If I didn’t know better Charlie O’Donnell and many others are reading my mind. Lately I have been seeing a lot of discussion around social media noise and our inability to filter it out or manage it in such a way as to continue to make it a productive part of our days.
Perhaps my lack of enthusiasm for Friendfeed has to do with my goal to reduce the amount of digital noise – an approach that regularly sees me turn Twitter off until at least noon to reduce the number of distractions.
It is not just Friendfeed though. It is the desire for budding entrepreneurs to create new social media services, tools, and resources that add too, aggregate and multiply the noise exponentially and create an endless number of entertaining distractions.
It seems we’re at a crossroads – there’s so much information, but not enough filters. We can either drown in the lost productivity time sink that is the internet or we can swim…swim for our lives.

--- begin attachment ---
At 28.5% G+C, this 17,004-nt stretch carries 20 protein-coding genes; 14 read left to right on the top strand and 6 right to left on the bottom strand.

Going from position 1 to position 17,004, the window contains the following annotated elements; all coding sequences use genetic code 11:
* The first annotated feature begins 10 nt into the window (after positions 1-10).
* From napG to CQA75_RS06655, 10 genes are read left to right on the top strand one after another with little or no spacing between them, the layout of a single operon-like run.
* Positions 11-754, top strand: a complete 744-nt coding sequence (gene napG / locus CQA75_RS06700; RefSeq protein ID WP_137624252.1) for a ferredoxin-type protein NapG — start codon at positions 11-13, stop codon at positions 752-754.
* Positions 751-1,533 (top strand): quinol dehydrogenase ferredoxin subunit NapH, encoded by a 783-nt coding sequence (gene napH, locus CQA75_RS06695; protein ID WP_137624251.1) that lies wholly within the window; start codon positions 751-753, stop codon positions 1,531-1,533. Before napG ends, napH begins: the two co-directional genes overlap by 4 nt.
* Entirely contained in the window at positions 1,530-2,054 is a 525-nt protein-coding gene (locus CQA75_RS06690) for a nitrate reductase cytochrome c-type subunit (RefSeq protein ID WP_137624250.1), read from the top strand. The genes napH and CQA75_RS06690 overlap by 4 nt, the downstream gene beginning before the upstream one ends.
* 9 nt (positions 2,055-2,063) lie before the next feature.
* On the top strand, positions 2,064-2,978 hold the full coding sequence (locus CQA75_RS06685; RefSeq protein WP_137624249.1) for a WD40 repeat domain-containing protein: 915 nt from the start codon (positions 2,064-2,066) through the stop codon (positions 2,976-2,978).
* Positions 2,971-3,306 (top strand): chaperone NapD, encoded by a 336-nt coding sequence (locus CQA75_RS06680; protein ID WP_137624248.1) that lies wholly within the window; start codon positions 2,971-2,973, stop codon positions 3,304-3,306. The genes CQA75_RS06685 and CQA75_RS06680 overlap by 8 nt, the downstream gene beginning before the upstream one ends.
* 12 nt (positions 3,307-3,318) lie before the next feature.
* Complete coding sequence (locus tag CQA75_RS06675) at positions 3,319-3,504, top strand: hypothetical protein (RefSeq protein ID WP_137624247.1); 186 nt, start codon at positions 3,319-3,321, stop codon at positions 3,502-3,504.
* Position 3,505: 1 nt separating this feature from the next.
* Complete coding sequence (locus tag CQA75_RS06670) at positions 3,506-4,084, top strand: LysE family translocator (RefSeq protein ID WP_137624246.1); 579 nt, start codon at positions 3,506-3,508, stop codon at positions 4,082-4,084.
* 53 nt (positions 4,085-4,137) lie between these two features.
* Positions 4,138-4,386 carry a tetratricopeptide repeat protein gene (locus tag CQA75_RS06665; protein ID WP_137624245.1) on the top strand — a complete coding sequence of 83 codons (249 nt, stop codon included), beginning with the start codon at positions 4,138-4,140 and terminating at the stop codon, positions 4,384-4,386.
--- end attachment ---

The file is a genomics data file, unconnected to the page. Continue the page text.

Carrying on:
I have been maneuvering in the digital space for quite a number of years now and the recent explosion of social media options has forced me to do something I have never had to do before, pick and chose not only what applications are best for my own purposes but also what applications I may have to ignore regardless of their value or their deserving of my attention.
I use instant messenger and e-mail a lot, I use Twitter and Linkedin some, and occasionally I blog and or contribute to the noise in my own way. Other than that I have been forced to cut out the use of many social media applications because they were just making me so highly inefficient that it was becoming ridiculous.
At a certain point though, socializing in social media follows one of the basic economic laws: the law of diminishing returns.
I believe some time ago I reached the point where social media had hit its point of diminishing returns so now I have even had to go so far as to give up using my RSS reader. I don’t read feeds anymore, as inefficient as it sounds I have twenty websites that I visit once a day and then I just don’t go back for the rest of the day.
No matter what happens I know the new news will still be there waiting for me the next day. These have been hard choices to make but at the end of the day they are choices that I and many other marketers have had to make in the face of so much information.
I know other online marketers are also feeling the buzz of information overload, what are you doing to filter your worlds of information while being surrounded in the tempest of noise?